Tomatoes (Lycopersicon lycopersicum)
Germination Soil Temp:
Days to Germinate:
Date to sow Indoors:
Date to sow Outdoors
6 - 8
6 - 7 weeks before last frost
After last frost
5.8 - 7.0
15 inches supported bush
17 inches unsupported and determinate
36 inches unsupported and indeterminate
Moderate to Heavy
Moderate N, High P and K
Avoid potato, pepper, eggplant, tomatoes
Tomatoes are members of the nightshade family and are the most popular homegrown vegetable. They come two distinct growth habits: determinate (bush) and indeterminate (vine). Determinate plants typically ripen at the same time while indeterminate plants grow fruit as the vine grows until frost. Some tomatoes are grown for sauces, juice or slicing. Some are grown for color, size and shape. The selections are endless. Choose varieties that have disease resistance and practice crop rotation to avoid soil-borne diseases.
Soil should be well-drained and organically enriched. It is recommended that compost be added to soil and as mulch. Soil for tomatoes needs to be rotated every year to avoid soil borne diseases.
Tomatoes benefit from composted manure or from 3 pounds of 6-12-12 or 5-10-10 fertilizer per 100 square foot that is incorporated into the sol before planting. Over fertilization can cause excessive foliage growth and will reduce fruit production.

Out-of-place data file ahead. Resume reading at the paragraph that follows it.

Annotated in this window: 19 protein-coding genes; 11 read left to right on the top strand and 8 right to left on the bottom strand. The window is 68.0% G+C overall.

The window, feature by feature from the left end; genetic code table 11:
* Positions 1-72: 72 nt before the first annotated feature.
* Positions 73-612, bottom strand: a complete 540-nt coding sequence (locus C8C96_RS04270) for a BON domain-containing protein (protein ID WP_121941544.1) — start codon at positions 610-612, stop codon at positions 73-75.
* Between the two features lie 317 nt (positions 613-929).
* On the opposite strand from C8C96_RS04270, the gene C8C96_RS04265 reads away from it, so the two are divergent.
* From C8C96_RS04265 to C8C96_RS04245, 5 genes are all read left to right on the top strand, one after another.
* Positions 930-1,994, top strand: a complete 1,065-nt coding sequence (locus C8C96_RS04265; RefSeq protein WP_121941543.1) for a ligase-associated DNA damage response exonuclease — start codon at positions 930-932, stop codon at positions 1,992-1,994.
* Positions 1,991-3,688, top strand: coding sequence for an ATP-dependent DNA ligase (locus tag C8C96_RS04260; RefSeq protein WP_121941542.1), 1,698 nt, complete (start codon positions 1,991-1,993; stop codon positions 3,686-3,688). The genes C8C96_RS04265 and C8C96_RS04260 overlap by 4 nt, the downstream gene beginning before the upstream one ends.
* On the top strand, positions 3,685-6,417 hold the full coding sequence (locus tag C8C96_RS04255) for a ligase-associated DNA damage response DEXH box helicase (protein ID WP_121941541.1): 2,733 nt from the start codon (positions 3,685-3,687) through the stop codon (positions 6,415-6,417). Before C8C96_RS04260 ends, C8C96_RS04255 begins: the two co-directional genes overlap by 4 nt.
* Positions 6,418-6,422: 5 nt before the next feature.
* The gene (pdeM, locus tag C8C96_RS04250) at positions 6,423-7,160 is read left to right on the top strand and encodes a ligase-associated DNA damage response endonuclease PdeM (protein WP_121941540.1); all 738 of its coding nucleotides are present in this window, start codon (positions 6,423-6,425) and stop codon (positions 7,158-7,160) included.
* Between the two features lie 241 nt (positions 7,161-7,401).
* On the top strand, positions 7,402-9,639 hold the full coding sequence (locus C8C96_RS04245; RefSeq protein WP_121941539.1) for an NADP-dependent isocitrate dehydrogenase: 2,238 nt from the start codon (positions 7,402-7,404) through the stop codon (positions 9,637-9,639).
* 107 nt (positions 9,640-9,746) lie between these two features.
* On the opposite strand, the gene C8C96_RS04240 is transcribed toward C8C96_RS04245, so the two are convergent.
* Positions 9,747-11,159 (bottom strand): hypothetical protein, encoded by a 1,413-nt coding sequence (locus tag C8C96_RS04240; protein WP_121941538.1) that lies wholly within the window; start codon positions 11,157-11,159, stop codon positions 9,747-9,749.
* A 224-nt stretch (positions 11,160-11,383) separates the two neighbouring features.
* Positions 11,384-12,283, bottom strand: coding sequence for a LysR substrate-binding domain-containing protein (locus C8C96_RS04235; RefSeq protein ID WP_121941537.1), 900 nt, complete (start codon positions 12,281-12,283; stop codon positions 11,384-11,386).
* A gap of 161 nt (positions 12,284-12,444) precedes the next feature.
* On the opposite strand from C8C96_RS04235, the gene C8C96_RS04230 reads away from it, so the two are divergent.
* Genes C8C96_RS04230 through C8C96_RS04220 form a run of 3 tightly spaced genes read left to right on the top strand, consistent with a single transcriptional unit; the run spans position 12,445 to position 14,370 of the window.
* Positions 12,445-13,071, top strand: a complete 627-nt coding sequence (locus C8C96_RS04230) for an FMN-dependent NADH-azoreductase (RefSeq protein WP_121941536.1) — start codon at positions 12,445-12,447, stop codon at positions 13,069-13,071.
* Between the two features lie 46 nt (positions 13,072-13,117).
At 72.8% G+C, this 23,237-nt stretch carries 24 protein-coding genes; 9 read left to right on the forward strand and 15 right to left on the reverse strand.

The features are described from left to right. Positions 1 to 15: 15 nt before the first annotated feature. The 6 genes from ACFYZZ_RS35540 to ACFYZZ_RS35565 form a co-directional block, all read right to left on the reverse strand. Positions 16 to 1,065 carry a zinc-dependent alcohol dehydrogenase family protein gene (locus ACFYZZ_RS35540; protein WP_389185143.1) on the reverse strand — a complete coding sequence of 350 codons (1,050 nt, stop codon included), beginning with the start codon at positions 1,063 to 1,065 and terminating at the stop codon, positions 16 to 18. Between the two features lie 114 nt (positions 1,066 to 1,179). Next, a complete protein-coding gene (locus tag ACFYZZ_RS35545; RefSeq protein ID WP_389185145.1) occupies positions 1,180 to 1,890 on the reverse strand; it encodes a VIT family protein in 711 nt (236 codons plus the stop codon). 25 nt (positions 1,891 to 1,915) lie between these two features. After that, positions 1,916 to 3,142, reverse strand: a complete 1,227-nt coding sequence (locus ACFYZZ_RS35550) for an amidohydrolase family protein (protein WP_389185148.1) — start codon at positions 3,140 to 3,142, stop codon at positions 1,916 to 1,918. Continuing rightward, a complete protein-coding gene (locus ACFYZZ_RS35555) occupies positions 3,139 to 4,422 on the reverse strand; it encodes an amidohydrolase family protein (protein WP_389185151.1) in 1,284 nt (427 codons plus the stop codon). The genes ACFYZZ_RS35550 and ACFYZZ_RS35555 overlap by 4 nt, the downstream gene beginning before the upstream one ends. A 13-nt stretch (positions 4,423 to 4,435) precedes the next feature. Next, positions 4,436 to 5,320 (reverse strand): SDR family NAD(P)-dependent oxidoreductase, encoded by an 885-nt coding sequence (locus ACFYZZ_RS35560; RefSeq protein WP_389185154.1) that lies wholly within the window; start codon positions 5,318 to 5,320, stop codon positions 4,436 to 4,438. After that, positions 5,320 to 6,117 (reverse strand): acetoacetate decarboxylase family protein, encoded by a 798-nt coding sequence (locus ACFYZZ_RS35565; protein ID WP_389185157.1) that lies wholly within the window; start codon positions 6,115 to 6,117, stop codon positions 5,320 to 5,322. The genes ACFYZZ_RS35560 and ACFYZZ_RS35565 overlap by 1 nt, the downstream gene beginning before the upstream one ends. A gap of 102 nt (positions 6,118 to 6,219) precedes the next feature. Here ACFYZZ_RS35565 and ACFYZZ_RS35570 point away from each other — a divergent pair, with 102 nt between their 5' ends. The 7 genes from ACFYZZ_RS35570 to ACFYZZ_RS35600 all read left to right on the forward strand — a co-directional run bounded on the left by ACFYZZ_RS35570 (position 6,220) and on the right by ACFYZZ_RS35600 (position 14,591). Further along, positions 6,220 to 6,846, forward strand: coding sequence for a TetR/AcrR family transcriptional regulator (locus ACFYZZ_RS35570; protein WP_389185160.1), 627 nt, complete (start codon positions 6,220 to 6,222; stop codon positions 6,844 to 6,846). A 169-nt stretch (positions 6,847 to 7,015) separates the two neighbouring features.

Planting transplants should be done May 1 and July 1. Tomatoes need heat to grow. If temperatures are cool and there is too much water, the fruits will be slow to ripen and will lose taste. Plant seeds directly or plant transplants when they have four sets of leaves. Harden off tomato plants at least 2 weeks before plants go into the garden. If under a cold frame, move plants outdoors slowly and increase light daily.
Tomatoes benefit from mulch. Depending on the fruit size, a cage or a stake may help support the plant. Pinch out suckers by pulling out the sprouting bud from the inside node. This keeps the plant from becoming wild looking and supports heavy branches when fruiting. Plants need to be monitored for beetle damage. Use row covers to exclude insect pests. Plants do not need to be pollinated by insects.
Basil, dill, fennel, tansy, cosmos, bush bean, pea, pepper, and eggplant.
There are many varieties of tomatoes that are appropriate for Tennessee. Choose a tomato with the desired use, color or flavor. All of the varieties listed here are disease resistant.
Container/Hanging Basket: Huskey Red, Patio Hybrid and Tiny Tim
Ground or Pot: Beefmaster, Better Boy, Big Boy, Celebrity, Early Girl, Enchantment, Lemon Boy, Mountain Gold Roma, Supersteak, Supersweet, Sweet Cluster, Sweet Million, and Sweet 100
Fruit is ripe when the fruit is firm and the color changes from green to pink to red, or from yellow to gold.
Tomatoes are rich in beta-carotene, lycopene, biotin, niacin, folic acid, pantothenic acid, and vitamins C, K and B6.
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Source: UT Extension, PB1578 - Tennessee Master Gardener Handbook